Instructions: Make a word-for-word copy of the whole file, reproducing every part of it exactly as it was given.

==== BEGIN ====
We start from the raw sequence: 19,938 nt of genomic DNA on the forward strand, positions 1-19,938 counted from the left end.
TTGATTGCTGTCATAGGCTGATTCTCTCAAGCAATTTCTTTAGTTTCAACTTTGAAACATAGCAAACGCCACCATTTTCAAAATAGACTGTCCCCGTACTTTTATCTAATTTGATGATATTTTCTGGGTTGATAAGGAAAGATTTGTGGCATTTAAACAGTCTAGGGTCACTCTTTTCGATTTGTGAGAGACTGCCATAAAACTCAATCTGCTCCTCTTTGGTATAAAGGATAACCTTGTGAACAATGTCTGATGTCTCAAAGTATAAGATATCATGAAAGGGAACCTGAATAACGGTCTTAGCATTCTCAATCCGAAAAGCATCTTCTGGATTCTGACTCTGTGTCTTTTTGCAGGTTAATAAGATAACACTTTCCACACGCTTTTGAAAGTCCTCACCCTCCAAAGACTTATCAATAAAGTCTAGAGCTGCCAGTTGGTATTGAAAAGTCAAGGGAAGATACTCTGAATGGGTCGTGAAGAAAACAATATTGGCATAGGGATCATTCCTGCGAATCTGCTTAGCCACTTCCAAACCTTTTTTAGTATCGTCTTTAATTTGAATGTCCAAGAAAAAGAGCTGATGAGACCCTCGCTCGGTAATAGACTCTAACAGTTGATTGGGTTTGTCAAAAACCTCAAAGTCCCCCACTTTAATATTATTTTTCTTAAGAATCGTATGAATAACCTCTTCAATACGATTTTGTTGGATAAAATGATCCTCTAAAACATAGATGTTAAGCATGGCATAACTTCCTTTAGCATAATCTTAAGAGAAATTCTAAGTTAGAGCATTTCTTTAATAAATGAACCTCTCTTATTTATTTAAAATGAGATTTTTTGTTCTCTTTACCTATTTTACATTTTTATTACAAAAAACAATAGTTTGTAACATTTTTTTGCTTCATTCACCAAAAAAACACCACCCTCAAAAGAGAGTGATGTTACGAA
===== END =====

We start from the raw sequence: 19,938 nt of genomic DNA on the forward strand, positions 1-19,938 counted from the left end.
TTGATTGCTGTCATAGGCTGATTCTCTCAAGCAATTTCTTTAGTTTCAACTTTGAAACATAGCAAACGCCACCATTTTCAAAATAGACTGTCCCCGTACTTTTATCTAATTTGATGATATTTTCTGGGTTGATAAGGAAAGATTTGTGGCATTTAAACAGTCTAGGGTCACTCTTTTCGATTTGTGAGAGACTGCCATAAAACTCAATCTGCTCCTCTTTGGTATAAAGGATAACCTTGTGAACAATGTCTGATGTCTCAAAGTATAAGATATCATGAAAGGGAACCTGAATAACGGTCTTAGCATTCTCAATCCGAAAAGCATCTTCTGGATTCTGACTCTGTGTCTTTTTGCAGGTTAATAAGATAACACTTTCCACACGCTTTTGAAAGTCCTCACCCTCCAAAGACTTATCAATAAAGTCTAGAGCTGCCAGTTGGTATTGAAAAGTCAAGGGAAGATACTCTGAATGGGTCGTGAAGAAAACAATATTGGCATAGGGATCATTCCTGCGAATCTGCTTAGCCACTTCCAAACCTTTTTTAGTATCGTCTTTAATTTGAATGTCCAAGAAAAAGAGCTGATGAGACCCTCGCTCGGTAATAGACTCTAACAGTTGATTGGGTTTGTCAAAAACCTCAAAGTCCCCCACTTTAATATTATTTTTCTTAAGAATCGTATGAATAACCTCTTCAATACGATTTTGTTGGATAAAATGATCCTCTAAAACATAGATGTTAAGCATGGCATAACTTCCTTTAGCATAATCTTAAGAGAAATTCTAAGTTAGAGCATTTCTTTAATAAATGAACCTCTCTTATTTATTTAAAATGAGATTTTTTGTTCTCTTTACCTATTTTACATTTTTATTACAAAAAACAATAGTTTGTAACATTTTTTTGCTTCATTCACCAAAAAAACACCACCCTCAAAAGAGAGTGATGTTACGAA